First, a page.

With so many changes in Lyft's app features and services provided to customers and driver rates that frequently change due to app feature changes, as well as differences between locations, we decided to revisit the "what do drivers make scene" and see what is new at the end of 2017.
A recent survey performed by around 1,150 drivers using ridesharing apps, Lyft drivers made around $17.50 per hour with is about $2.00 per hour more than Uber drivers. The big difference came from tips, Lyft has always allowed their drivers to receive tips, while Uber only recently included the tip feature in their app. This is survey finding the exact opposite of one performed by Certify, which showed that Uber drivers earned $25.73 while Lyft drivers received 5-star ratings.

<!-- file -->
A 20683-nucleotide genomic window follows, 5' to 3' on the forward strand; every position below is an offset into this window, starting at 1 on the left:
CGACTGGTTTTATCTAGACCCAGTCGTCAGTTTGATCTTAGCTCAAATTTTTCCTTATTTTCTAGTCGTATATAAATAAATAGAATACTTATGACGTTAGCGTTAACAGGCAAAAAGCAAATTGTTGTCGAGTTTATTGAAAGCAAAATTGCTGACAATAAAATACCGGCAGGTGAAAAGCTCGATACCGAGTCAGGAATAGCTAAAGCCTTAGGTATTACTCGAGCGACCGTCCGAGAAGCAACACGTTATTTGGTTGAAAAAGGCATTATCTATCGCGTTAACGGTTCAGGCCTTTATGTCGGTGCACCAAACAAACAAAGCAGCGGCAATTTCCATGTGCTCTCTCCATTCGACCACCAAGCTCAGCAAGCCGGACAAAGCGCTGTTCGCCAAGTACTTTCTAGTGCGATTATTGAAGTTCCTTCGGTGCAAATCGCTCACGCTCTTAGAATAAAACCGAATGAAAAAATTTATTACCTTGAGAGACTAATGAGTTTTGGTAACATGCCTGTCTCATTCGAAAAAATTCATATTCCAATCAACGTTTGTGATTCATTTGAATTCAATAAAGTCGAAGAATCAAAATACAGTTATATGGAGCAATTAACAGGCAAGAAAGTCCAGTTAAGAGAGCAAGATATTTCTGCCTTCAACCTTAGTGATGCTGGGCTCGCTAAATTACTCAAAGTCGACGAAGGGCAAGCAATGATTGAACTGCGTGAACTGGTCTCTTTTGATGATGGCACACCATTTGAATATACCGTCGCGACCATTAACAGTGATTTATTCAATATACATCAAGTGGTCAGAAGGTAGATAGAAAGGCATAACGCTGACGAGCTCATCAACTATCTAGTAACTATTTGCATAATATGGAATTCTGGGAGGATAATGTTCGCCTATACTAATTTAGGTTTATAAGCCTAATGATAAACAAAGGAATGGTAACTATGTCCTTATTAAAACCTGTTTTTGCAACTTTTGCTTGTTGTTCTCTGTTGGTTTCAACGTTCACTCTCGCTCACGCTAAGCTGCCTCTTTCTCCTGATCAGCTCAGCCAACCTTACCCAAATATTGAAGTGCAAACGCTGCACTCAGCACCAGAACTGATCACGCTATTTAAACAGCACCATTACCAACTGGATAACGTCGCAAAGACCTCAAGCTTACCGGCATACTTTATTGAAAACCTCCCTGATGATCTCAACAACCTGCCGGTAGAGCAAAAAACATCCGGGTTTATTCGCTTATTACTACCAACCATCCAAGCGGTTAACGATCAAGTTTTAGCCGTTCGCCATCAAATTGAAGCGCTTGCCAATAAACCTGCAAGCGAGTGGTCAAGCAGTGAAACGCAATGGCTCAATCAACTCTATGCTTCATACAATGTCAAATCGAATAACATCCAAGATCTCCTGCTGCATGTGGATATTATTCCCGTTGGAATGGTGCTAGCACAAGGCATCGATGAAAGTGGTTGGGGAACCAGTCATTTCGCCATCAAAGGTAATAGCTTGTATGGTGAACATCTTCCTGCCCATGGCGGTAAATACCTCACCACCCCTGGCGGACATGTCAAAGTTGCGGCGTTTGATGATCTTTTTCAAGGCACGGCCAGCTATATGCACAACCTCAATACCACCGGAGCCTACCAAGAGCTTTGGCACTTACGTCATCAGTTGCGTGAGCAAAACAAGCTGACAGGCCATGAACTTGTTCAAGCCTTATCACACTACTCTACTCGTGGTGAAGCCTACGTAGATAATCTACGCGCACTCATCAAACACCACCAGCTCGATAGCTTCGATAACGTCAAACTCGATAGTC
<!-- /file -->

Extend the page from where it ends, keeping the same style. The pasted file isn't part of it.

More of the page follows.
When analyzing the income levels monthly, Earnest and Technology and loan company presented a different picture; they reported that Lyft drivers earned on average $377 per month versus Uber's $364 per month. The survey shows that there is no much of a deviation between the two company income factors for drivers.
This is Earnest's list of income:
| Rank | Company | Average/Month | Median/Month |
| 1 | Airbnb | $924 | $440 |
| 2 | TaskRabbit | $380 | $110 |
| 3 | Lyft | $377 | $210 |
| 4 | Uber | $364 | $155 |
| 5 | DoorDash | $229 | $100 |
| 6 | PostMates | $174 | $70 |
The survey they researched was what drivers make not what Lyft makes, and the results speak for themselves.
This graph illustrates the percentage of monthly income earned through on-demand platforms, and it shows that most Lyft drivers monthly earnings were concentrated in the areas of $0-99, or $100-500
Now, these earnings come as a shock when compared to what has been published before and attested to by drivers on videos and in blogs. The problem with this survey is the statistical deviations, what were the hours per day per driver, did they categorize the entire group into one lump? If we single out part time to full time, will the results be apparent?